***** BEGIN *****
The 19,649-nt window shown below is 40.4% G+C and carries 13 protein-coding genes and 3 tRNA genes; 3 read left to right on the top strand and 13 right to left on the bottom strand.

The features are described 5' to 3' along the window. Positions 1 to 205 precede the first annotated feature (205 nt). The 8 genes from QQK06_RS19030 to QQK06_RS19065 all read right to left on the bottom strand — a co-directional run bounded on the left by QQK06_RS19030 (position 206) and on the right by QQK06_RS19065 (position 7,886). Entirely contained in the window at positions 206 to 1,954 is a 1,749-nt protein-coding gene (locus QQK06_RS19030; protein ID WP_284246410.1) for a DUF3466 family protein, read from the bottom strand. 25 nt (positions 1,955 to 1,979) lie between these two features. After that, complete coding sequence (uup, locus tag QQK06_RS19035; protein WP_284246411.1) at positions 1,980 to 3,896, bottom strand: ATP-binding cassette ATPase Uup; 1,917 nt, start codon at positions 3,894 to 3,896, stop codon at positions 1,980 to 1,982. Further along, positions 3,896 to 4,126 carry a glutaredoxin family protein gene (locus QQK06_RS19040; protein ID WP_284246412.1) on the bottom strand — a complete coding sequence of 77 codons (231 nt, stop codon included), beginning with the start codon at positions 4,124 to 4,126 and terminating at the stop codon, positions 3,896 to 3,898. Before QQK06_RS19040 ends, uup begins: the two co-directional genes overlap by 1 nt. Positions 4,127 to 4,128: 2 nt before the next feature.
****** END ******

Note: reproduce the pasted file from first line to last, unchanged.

The 19,649-nt window shown below is 40.4% G+C and carries 13 protein-coding genes and 3 tRNA genes; 3 read left to right on the top strand and 13 right to left on the bottom strand.

The features are described 5' to 3' along the window. Positions 1 to 205 precede the first annotated feature (205 nt). The 8 genes from QQK06_RS19030 to QQK06_RS19065 all read right to left on the bottom strand — a co-directional run bounded on the left by QQK06_RS19030 (position 206) and on the right by QQK06_RS19065 (position 7,886). Entirely contained in the window at positions 206 to 1,954 is a 1,749-nt protein-coding gene (locus QQK06_RS19030; protein ID WP_284246410.1) for a DUF3466 family protein, read from the bottom strand. 25 nt (positions 1,955 to 1,979) lie between these two features. After that, complete coding sequence (uup, locus tag QQK06_RS19035; protein WP_284246411.1) at positions 1,980 to 3,896, bottom strand: ATP-binding cassette ATPase Uup; 1,917 nt, start codon at positions 3,894 to 3,896, stop codon at positions 1,980 to 1,982. Further along, positions 3,896 to 4,126 carry a glutaredoxin family protein gene (locus QQK06_RS19040; protein ID WP_284246412.1) on the bottom strand — a complete coding sequence of 77 codons (231 nt, stop codon included), beginning with the start codon at positions 4,124 to 4,126 and terminating at the stop codon, positions 3,896 to 3,898. Before QQK06_RS19040 ends, uup begins: the two co-directional genes overlap by 1 nt. Positions 4,127 to 4,128: 2 nt before the next feature.